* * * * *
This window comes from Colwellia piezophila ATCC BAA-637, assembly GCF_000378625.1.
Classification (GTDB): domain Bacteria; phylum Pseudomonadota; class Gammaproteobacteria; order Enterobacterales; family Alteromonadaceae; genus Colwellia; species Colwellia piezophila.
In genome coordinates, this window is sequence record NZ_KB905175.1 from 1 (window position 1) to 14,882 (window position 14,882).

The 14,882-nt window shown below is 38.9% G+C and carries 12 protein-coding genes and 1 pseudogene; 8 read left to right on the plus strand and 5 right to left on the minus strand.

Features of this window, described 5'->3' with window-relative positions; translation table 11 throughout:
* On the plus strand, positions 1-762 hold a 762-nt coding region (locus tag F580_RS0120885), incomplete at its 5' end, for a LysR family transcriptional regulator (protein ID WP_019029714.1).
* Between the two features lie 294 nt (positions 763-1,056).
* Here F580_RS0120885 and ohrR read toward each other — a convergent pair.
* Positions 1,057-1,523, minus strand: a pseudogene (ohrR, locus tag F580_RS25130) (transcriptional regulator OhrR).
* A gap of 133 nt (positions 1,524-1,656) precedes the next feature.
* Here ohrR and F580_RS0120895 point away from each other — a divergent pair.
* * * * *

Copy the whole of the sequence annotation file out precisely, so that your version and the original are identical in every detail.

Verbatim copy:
This window comes from Colwellia piezophila ATCC BAA-637, assembly GCF_000378625.1.
Classification (GTDB): domain Bacteria; phylum Pseudomonadota; class Gammaproteobacteria; order Enterobacterales; family Alteromonadaceae; genus Colwellia; species Colwellia piezophila.
In genome coordinates, this window is sequence record NZ_KB905175.1 from 1 (window position 1) to 14,882 (window position 14,882).

The 14,882-nt window shown below is 38.9% G+C and carries 12 protein-coding genes and 1 pseudogene; 8 read left to right on the plus strand and 5 right to left on the minus strand.

Features of this window, described 5'->3' with window-relative positions; translation table 11 throughout:
* On the plus strand, positions 1-762 hold a 762-nt coding region (locus tag F580_RS0120885), incomplete at its 5' end, for a LysR family transcriptional regulator (protein ID WP_019029714.1).
* Between the two features lie 294 nt (positions 763-1,056).
* Here F580_RS0120885 and ohrR read toward each other — a convergent pair.
* Positions 1,057-1,523, minus strand: a pseudogene (ohrR, locus tag F580_RS25130) (transcriptional regulator OhrR).
* A gap of 133 nt (positions 1,524-1,656) precedes the next feature.
* Here ohrR and F580_RS0120895 point away from each other — a divergent pair.